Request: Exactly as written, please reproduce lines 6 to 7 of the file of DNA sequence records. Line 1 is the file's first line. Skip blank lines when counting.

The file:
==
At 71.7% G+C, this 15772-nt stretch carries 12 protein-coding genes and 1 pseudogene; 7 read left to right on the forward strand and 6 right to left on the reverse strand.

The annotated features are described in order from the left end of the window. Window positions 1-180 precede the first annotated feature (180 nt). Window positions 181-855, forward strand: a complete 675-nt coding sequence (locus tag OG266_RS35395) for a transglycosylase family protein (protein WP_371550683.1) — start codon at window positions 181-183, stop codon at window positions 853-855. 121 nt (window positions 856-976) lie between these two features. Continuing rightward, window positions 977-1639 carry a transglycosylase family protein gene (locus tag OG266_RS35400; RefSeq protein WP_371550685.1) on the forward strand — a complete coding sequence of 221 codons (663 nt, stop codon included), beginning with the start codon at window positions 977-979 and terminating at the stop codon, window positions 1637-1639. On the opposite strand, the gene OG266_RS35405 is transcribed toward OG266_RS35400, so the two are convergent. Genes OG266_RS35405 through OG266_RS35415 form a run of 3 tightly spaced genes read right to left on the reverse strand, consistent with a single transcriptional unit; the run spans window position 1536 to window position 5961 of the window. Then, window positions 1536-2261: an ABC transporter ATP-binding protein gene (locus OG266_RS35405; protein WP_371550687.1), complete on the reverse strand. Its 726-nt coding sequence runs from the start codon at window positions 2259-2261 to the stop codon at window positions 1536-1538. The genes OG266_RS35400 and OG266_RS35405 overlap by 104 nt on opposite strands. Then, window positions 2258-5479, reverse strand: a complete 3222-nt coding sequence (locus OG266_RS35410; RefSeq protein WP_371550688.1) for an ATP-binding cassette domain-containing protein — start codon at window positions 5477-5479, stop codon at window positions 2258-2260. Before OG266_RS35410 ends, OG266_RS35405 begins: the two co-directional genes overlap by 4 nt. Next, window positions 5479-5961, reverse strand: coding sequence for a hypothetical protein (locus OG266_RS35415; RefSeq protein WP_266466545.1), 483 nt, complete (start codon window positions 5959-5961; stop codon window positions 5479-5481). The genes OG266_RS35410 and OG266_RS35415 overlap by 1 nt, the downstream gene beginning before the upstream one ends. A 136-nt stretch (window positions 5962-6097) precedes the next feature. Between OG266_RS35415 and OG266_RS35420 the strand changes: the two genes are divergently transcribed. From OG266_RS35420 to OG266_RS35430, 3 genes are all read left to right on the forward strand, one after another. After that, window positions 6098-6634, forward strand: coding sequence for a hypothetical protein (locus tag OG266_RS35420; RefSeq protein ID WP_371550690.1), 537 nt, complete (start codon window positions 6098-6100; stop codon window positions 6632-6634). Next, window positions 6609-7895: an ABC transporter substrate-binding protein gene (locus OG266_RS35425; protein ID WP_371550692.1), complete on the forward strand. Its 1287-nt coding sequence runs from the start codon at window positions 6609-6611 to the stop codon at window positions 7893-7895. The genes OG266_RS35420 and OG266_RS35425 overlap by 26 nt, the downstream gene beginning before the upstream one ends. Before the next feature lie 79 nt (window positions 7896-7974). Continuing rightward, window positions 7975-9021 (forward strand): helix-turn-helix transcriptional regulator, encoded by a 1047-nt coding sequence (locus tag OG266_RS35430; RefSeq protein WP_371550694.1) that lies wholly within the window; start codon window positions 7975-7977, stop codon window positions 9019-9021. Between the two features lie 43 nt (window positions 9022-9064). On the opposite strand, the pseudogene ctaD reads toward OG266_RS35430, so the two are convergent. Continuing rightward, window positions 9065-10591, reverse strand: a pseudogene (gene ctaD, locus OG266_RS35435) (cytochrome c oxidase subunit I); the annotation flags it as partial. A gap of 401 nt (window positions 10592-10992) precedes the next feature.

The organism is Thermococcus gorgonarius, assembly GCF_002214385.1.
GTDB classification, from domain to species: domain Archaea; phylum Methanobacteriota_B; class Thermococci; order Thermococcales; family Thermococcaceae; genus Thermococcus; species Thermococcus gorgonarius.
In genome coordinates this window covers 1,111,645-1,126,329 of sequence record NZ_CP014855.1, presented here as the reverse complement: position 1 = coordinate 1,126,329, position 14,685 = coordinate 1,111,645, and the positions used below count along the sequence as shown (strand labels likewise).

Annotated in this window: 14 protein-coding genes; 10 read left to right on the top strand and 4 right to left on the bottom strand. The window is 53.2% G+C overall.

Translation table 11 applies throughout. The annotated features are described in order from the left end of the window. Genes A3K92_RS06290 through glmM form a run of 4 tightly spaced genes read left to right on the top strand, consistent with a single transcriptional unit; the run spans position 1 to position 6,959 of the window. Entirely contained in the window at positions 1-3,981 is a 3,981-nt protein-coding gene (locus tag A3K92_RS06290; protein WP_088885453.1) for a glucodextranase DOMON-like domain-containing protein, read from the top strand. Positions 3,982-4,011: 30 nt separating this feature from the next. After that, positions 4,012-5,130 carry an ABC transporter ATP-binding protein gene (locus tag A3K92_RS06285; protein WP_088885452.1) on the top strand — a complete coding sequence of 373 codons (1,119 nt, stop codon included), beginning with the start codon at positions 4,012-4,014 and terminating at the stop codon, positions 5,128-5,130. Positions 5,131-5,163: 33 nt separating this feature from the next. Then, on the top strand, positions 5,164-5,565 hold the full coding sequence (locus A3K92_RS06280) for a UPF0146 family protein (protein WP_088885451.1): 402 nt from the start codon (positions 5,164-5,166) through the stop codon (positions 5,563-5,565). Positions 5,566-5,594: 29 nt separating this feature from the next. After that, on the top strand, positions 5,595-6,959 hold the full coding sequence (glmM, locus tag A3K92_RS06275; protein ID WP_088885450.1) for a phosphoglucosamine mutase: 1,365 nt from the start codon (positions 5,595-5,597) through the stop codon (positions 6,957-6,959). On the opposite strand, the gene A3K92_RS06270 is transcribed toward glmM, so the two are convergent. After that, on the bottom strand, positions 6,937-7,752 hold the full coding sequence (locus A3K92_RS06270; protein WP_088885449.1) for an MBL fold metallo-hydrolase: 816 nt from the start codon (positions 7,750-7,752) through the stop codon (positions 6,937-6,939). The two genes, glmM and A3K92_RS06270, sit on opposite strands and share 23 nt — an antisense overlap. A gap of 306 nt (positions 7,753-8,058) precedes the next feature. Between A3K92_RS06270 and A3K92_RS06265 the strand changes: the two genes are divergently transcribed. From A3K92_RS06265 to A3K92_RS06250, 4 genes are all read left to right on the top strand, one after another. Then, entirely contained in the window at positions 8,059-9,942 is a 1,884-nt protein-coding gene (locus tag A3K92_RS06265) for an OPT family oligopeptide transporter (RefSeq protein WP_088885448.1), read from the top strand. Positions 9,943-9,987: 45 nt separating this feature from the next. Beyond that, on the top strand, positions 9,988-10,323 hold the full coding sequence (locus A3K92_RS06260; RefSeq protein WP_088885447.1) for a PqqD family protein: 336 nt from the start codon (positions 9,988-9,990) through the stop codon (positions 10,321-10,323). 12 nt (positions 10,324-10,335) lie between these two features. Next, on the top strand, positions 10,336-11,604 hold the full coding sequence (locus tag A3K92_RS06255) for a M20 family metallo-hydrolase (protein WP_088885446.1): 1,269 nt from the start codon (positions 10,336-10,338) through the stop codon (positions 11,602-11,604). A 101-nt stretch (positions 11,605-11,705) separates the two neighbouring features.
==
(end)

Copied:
Annotated in this window: 14 protein-coding genes; 10 read left to right on the top strand and 4 right to left on the bottom strand. The window is 53.2% G+C overall.

Translation table 11 applies throughout. The annotated features are described in order from the left end of the window. Genes A3K92_RS06290 through glmM form a run of 4 tightly spaced genes read left to right on the top strand, consistent with a single transcriptional unit; the run spans position 1 to position 6,959 of the window. Entirely contained in the window at positions 1-3,981 is a 3,981-nt protein-coding gene (locus tag A3K92_RS06290; protein WP_088885453.1) for a glucodextranase DOMON-like domain-containing protein, read from the top strand. Positions 3,982-4,011: 30 nt separating this feature from the next. After that, positions 4,012-5,130 carry an ABC transporter ATP-binding protein gene (locus tag A3K92_RS06285; protein WP_088885452.1) on the top strand — a complete coding sequence of 373 codons (1,119 nt, stop codon included), beginning with the start codon at positions 4,012-4,014 and terminating at the stop codon, positions 5,128-5,130. Positions 5,131-5,163: 33 nt separating this feature from the next. Then, on the top strand, positions 5,164-5,565 hold the full coding sequence (locus A3K92_RS06280) for a UPF0146 family protein (protein WP_088885451.1): 402 nt from the start codon (positions 5,164-5,166) through the stop codon (positions 5,563-5,565). Positions 5,566-5,594: 29 nt separating this feature from the next. After that, on the top strand, positions 5,595-6,959 hold the full coding sequence (glmM, locus tag A3K92_RS06275; protein ID WP_088885450.1) for a phosphoglucosamine mutase: 1,365 nt from the start codon (positions 5,595-5,597) through the stop codon (positions 6,957-6,959). On the opposite strand, the gene A3K92_RS06270 is transcribed toward glmM, so the two are convergent. After that, on the bottom strand, positions 6,937-7,752 hold the full coding sequence (locus A3K92_RS06270; protein WP_088885449.1) for an MBL fold metallo-hydrolase: 816 nt from the start codon (positions 7,750-7,752) through the stop codon (positions 6,937-6,939). The two genes, glmM and A3K92_RS06270, sit on opposite strands and share 23 nt — an antisense overlap. A gap of 306 nt (positions 7,753-8,058) precedes the next feature. Between A3K92_RS06270 and A3K92_RS06265 the strand changes: the two genes are divergently transcribed. From A3K92_RS06265 to A3K92_RS06250, 4 genes are all read left to right on the top strand, one after another. Then, entirely contained in the window at positions 8,059-9,942 is a 1,884-nt protein-coding gene (locus tag A3K92_RS06265) for an OPT family oligopeptide transporter (RefSeq protein WP_088885448.1), read from the top strand. Positions 9,943-9,987: 45 nt separating this feature from the next. Beyond that, on the top strand, positions 9,988-10,323 hold the full coding sequence (locus A3K92_RS06260; RefSeq protein WP_088885447.1) for a PqqD family protein: 336 nt from the start codon (positions 9,988-9,990) through the stop codon (positions 10,321-10,323). 12 nt (positions 10,324-10,335) lie between these two features. Next, on the top strand, positions 10,336-11,604 hold the full coding sequence (locus tag A3K92_RS06255) for a M20 family metallo-hydrolase (protein WP_088885446.1): 1,269 nt from the start codon (positions 10,336-10,338) through the stop codon (positions 11,602-11,604). A 101-nt stretch (positions 11,605-11,705) separates the two neighbouring features.